Historical and physical parameters as predictors of severe hyperkalemia in male cats with urethral obstruction

Authors

  • Justine A. Lee DVM, DACVECC,

    1. Department of Clinical Studies, School of Veterinary Medicine, Matthew J. Ryan Veterinary Hospital, University of Pennsylvania, Philadelphia, PA
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  • Kenneth J. Drobatz DVM, MSCE, DACVECC, DACVIM

    1. Department of Clinical Studies, School of Veterinary Medicine, Matthew J. Ryan Veterinary Hospital, University of Pennsylvania, Philadelphia, PA
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  • Cases presented to: Matthew J. Ryan, Veterinary Hospital at the University of Pennsylvania, Philadelphia, PA, 19104.

  • Presented as an abstract at the 7th Annual Meeting of the Veterinary Emergency and Critical Care Symposium, Orlando, FL, September 2000.

  • Dr. Lee's current address is Department of Small Animal Clinical Sciences, College of Veterinary Medicine, University of Minnesota, St. Paul, MN.

Address correspondence and reprint requests to:
Dr. Justine A. Lee, Department of Small Animal Clinical Sciences, College of Veterinary Medicine, University of Minnesota, 1365 Gortner Avenue, St. Paul, MN 55108.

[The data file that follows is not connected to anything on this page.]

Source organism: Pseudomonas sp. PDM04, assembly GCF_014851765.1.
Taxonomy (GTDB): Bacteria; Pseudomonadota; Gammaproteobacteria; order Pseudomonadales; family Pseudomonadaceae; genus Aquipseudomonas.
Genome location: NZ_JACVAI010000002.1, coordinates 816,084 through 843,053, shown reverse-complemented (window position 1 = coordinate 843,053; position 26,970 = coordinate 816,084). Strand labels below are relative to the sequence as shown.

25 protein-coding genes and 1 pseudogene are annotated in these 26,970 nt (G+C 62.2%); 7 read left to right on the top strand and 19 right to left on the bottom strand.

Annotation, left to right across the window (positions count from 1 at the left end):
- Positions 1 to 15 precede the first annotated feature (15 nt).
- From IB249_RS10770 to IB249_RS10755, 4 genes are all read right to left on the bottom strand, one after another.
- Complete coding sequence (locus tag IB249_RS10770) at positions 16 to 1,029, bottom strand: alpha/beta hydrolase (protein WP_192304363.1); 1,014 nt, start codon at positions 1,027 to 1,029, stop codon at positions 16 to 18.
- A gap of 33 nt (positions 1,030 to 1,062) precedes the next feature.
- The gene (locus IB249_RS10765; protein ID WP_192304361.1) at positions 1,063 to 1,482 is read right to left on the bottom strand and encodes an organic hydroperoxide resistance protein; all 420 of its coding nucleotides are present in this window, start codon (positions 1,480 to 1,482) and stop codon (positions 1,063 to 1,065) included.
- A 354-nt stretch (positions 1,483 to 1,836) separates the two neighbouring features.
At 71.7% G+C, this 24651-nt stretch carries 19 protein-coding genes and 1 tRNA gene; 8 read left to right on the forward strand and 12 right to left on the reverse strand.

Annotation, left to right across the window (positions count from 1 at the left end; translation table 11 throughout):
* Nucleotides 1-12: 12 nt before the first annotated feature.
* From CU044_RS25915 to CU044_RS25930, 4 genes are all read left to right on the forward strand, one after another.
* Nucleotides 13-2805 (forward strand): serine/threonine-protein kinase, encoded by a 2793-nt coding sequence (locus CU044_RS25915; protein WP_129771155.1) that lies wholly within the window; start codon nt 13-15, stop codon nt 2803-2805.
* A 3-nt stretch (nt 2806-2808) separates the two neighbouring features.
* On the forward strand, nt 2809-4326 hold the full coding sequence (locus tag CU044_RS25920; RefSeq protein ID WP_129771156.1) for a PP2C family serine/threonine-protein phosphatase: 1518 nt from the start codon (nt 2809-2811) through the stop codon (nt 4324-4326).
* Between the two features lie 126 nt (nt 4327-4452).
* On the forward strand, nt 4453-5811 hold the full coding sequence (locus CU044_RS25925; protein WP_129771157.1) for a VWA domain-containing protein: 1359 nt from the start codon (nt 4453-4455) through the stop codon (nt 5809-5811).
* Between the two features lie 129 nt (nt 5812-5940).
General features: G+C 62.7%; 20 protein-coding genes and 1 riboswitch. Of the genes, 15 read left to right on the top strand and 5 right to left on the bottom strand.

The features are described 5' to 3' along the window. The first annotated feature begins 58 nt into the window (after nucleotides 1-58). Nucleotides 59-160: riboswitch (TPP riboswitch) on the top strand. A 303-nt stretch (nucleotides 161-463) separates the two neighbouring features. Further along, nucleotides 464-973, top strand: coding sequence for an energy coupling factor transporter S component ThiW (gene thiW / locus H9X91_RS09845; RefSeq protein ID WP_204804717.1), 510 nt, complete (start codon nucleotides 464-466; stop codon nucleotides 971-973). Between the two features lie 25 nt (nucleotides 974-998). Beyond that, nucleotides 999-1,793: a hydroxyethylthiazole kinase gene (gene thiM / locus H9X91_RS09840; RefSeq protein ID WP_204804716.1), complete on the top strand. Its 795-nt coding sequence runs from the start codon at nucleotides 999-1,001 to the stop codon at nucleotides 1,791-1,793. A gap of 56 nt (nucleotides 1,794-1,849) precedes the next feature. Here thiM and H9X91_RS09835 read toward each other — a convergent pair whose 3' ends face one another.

E-mail: leexx586@umn.edu

Abstract

Objective: To evaluate selected historical and physical parameters as predictors of hyperkalemia in male cats with urethral obstruction.

Design: Retrospective study.

Setting: Veterinary teaching hospital.

Animals: Two hundred and twenty-three male cats.

Interventions: None.

Measurements and main results: The metabolic derangements of 223 male cats that presented with urethral obstruction from 1997 through 1999 were reported in a companion article. Approximately 12% of the cats had multiple, life-threatening metabolic derangements. In the present study, historical and physical parameters were evaluated as predictors of hyperkalemia (K+≥8.0 mmol/L) in cats with urethral obstruction. The 4 historical parameters significantly associated with hyperkalemia were: first time obstruction, outdoor status, anorexia, or vomiting. The 5 physical parameters significantly associated with hyperkalemia were: rectal temperature, heart rate, respiratory rate, pulse quality, and the presence of arrhythmia. Of the physical parameters, a rectal temperature below 95–96.6°F (35–35.9°C) or a heart rate below 120 b.p.m. were the most accurate predictors. When used in combination (i.e., evidence of bradycardia and hypothermia), the specificity for hyperkalemia was 98–100%.

Conclusions: Rectal temperature and heart rate were the best parameters for predicting hyperkalemia in this population.

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